The water vole photography season is now over but I am already looking forward to putting what I have learnt and trialing of different techniques in to action. So here wishing the colony a safe and mink-free winter.

Saturday, October 12, 2013

The Green Woodpecker Challenge

Despite slowly extending their range northward within the UK, the Green Woodpecker remains a fairly scarce bird where I live in North-West of England.  There is one reasonably local site that this striking bird can be seen reasonably regularly which is an old graveyard where I have only ever seen the male and young birds present.  However, seeing a green woodpecker and photographing one is completely different challenge as they are extremely wary and unapproachable birds and can prove incredibly frustrating at times. Of course bird photography often requires you to get close to a bird, even with a long lens, which comes as a surprise to those not involved in wildlife photography. The common belief when someone sees a photographer with a long lens is that you are able to photograph your subject from several kilometers away but the reality is the bird actually needs to be within a few metres of you. The Green Woodpecker photography challenge is also compounded by the fact that I am trying to find a single green bird that spends most of its time in the grass and has hundreds of gravestones to hide behind in a 30 hectare area.
When I returned from Romania this year I was determined to have a concentrated effort trying to photograph this tricky but very beautiful bird. During the mid-summer period these woodpeckers become preoccupied with gathering their main prey of ants for their rapidly growing young, holed up in a tree somewhere unknown, and become slightly more approachable. I decided I would target the evenings, as it would allow an after work session and the graveyard would be generally quieter. The first task was to try and establish the movements of the solitary male bird.

The male below showing a bulging crop having excavated several ant nests in the course of the evening, with some still stuck on its beak.

I have learnt that Green Woodpeckers often show regular patterns of behaviour and will routinely visit certain areas at particular times of day which is no doubt is tied into the activity of ant nests. It took a couple of visits, and listening hard for that distinctive 'yaffle' call to locate the male before I worked out that he could generally be found in an area about the size of two football pitches between 6:00pm and 8:30pm. I then visited 2 to 3 evenings a week over about a month period. Slowly I started to capture some images and the more time I spent with the bird the more I learnt about how best to approach it. Soon I was starting to get full frame images. The important point was once located you could not let the bird out of your sight for a moment. If it made a short flight I used the graves as a reference point to where it had landed. On occasions it would seem to just vanish into thin air! Frequently it would hop behind a gravestone and I would wait for some time for it to reappear on the other side and it never would. I would re-position myself to try and see the bird and it would be gone, having hopped directly away from me with the tombstone shielding its 'escape'. The process of trying to relocate it would then have to start all over again and often proved unsuccessful. Another important lesson was the benefit trying to predict the route the bird would move along on the ground and to get in position and wait for it to hop towards me. This worked some of the time!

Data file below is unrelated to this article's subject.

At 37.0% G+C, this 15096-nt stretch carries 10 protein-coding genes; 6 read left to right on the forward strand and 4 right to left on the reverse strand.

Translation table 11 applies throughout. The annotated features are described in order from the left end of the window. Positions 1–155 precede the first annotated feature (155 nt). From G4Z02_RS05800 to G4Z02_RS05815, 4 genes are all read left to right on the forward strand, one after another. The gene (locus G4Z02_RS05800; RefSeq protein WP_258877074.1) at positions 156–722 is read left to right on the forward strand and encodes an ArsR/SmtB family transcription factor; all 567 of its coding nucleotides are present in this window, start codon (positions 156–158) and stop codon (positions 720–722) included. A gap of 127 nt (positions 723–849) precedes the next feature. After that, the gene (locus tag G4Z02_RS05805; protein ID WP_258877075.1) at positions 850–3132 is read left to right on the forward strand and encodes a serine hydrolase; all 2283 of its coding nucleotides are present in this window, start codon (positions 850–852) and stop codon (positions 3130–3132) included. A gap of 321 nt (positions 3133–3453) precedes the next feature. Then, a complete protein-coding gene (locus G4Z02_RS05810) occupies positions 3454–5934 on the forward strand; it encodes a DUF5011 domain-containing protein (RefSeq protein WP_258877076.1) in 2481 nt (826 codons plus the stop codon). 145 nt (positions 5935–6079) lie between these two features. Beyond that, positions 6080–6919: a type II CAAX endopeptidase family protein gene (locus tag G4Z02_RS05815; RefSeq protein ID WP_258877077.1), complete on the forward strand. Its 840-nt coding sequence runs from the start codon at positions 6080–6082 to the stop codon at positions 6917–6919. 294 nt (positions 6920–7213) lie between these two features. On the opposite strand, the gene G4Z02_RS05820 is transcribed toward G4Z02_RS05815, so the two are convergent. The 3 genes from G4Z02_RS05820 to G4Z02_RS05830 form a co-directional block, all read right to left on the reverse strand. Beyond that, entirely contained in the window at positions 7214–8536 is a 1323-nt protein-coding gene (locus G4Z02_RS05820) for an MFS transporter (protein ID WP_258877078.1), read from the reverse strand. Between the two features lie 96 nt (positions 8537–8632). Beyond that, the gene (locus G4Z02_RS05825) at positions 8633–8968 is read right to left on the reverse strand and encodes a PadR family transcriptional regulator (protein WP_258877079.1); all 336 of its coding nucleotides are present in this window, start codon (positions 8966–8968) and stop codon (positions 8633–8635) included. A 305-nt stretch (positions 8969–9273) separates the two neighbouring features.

Inevitably with the site being a graveyard I ended up with the occasional photograph of the woodpecker perched on top of a gravestone, as it rested in between excavating ant nests.

Interestingly, I found the bird was very sensitive to the camera shutter noise, so I resorted to using my Canon 1DmkIV rather than the 1DX which is a great deal quieter in so called 'silent mode'.

Capturing the a Green Woodpecker perched on a tree is extremely difficult as it will inevitably move around to the far side away from you, occasionally peeking around the trunk to keep an eye on your position. On one occasion I was fortunate as a person passing forced it to move around the tree and into the line of my waiting camera. A photograph I have longed to take.
After about three weeks of evening sessions, a new woodpecker call could be heard, as a solitary young bird appeared.  It had obviously not been a very successful breeding year. The young birds appear to fledge with the same very wary  temperament as the adults.

From previous experience the young birds tend to follow the male who keeps feeding them while they quickly learn the business of finding ants and seem to become independent very quickly.
This usually only last a week or two and then all the woodpeckers disappear as the young disperse out of the adults territory and the adult goes into a late summer moult.